Bluford Elisha Dyer, Jr. was born about 1785 in Wilkes County, NC. After he had moved to Pendleton District, SC with his mother and father and siblings, he met a young lady there whom he married in 1802. Her name was Elizabeth Clark (ca. 1787 - June 1861). She was a daughter of Micajah Clark and wife, Lurinna Johnson Clark. The Micajah Clark name was passed down to generations of Dyer descendants.

To Elisha and Elizabeth were born these children: Mary Elizabeth (called Sallie) Dyer (1803 – ca. 1860) who married Eli Townsend; two or three girls, first names unknown; Lucinda Dyer (1811-1870) [note this name may have been Lurrina, not Lucinda, as Watson B. Dyer listed it in his Dyer Family history book] married William Crow; Joseph Dyer (1814-1874) married Narcissa Crow; Elisha Dyer (1816-1870) married Mary Jane Younce; Micajah Clark Dyer (1817-1889) married Harriet Logan Hall; Elijah Dyer (1819-1870) married Mary “Polly” Kettle; James Marion Dyer (12 Oct. 1823-27 Apr. 1904) married Eliza Ingraham (5 Mar. 1827 – 7 Mar. 1907); Lucinda Dyer (1826-1902) [note possible error—it is not likely they named two daughters Lucinda] married James Monroe Crow; Malinda Dyer (ca. 1827-?) married William B. Harkins; Matilda Dyer (ca. 1830 - ?) married Francis M. Swain; and Bluford Lumpkin Dyer (1832-1907) married Ruthie Turner.

Note that eldest daughter Sallie had a son, also named Micajah Clark Dyer (13 July, 1822 – 26 Jan. 1891) who married Morena Elizabeth Owenby (24 Dec. 1819-25 Sept. 1892). Elisha, Jr. and Elizabeth reared Sallie’s son, their grandson, as their own. He grew up in the household with his uncle, five years younger than he, having the same name. We believe the son was called Micajah (or Cajer) and the grandson Clark. The grandson became the inventor of “The Apparatus for Navigating the Air.”

After living in Habersham County for awhile, Bluford Elisha, Jr. and his family moved across the mountain and took up residence at a homestead along Cane Creek in the Choestoe District of Union County and carved out a good life there, entering into the development of the community. Since they were in Union before the major exodus of Cherokee in 1838, they probably still had Cherokee Indian neighbors and perhaps traded with them and learned secrets of growing maize and other crops along the cleared bottom lands. The first of Elisha, Jr. and Elizabeth’s children to marry in Union County was son Micajah Clark whose wedding to Harriet Logan Hall took place on June 25, 1832. Daughter Lucinda (or Lurinna?) married James Crow when the family still lived in Habersham County.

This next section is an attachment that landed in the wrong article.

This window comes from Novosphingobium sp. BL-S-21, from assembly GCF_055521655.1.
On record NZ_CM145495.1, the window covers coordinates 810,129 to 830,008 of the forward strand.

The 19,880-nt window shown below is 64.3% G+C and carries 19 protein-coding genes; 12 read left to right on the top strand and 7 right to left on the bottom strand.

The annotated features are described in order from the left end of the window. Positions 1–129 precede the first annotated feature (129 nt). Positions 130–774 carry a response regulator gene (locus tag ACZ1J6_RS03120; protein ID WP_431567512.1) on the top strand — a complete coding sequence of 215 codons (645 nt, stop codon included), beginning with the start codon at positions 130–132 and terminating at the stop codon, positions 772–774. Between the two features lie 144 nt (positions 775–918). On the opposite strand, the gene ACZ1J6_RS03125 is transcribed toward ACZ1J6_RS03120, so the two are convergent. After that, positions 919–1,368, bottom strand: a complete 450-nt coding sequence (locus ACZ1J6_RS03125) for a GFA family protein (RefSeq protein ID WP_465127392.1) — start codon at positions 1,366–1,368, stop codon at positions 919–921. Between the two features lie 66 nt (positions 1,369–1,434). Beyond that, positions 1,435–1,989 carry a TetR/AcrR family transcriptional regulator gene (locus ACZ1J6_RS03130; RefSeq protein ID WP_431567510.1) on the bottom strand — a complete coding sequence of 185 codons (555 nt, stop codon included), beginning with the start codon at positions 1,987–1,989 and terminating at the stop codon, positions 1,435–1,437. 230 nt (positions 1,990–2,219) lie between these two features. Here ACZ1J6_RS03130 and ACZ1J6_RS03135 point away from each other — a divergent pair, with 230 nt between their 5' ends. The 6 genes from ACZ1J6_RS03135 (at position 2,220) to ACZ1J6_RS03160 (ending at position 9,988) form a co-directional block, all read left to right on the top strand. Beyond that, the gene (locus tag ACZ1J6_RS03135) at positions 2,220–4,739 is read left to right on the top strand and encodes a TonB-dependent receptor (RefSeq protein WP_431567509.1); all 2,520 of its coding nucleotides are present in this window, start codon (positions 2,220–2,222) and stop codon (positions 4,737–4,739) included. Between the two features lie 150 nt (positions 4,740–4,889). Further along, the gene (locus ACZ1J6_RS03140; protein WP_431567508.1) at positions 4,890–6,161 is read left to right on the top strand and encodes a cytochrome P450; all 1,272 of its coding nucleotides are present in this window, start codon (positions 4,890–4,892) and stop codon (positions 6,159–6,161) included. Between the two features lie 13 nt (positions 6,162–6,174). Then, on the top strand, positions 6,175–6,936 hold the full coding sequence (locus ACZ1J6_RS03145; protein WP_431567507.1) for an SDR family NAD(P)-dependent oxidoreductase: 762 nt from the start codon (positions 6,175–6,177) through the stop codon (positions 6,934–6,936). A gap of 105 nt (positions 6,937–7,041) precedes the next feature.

It is good, finally, to identify a spot where Bluford Elisha Dyer, Jr. was buried. It is believed his wife, Elizabeth, was interred in the Old Choestoe Cemetery, but that gravesite, too, has been lost to the ravages of time, even though it may once have been marked by a field stone. A brief tribute program and dedication of the new stones followed by a tour of the gravesite will occur at the reunion on July 17, 2010.

c2010 by Ethelene Dyer Jones; published July 15, 2010 in The Union Sentinel, Blairsville, GA. Reprinted by permission. All rights reserved.

Thursday, July 8, 2010

Naduhli in the Cherokee Language--Nottely or Notla in English

Naduhli is a Cherokee Indian word meaning “daring horseman.” This name, given to the major river in Union County, Georgia and to the lake formed by damming up the waters of the river, is now called Nottely, also sometimes spelled Notla.

The Nottely River’s headwaters rise high in the mountains of southeastern Union County near the Union-Lumpkin County line. This largest river in Union County begins in the secluded regions of the mountains and makes its way northwestward over falling terrain to form rapids and eddies. It is not a large river at any point on its journey northwestward. It picks up beauty as it flows on its northerly course through the county. Nottely Falls are on the stream near Vogel State Park. At times some of the water gathers in placid pools. More regularly its course has small rapids rather than the type tourists seek for their whitewater rafting. The river’s waters were dammed up in 1941-1942 to form Nottely Lake.

As the overspill flows out from the Nottely Dam, the waters of the river flow some twenty more miles through north Georgia and into North Carolina to become a tributary of the Hiawassee River. Again, the river into which the Nottely flows, and the Tennessee Valley Authority dam and lake called Hiawassee, is a Cherokee derivative from the Cherokee word ayuhwasi meaning savannah or meadow. The Hiawassee River Dam was completed six years before the Nottely Dam. Begun in 1935, the Hiawassee Dam boasts the tallest overspill dam in the world at 307 feet tall and 1,376 feet wide.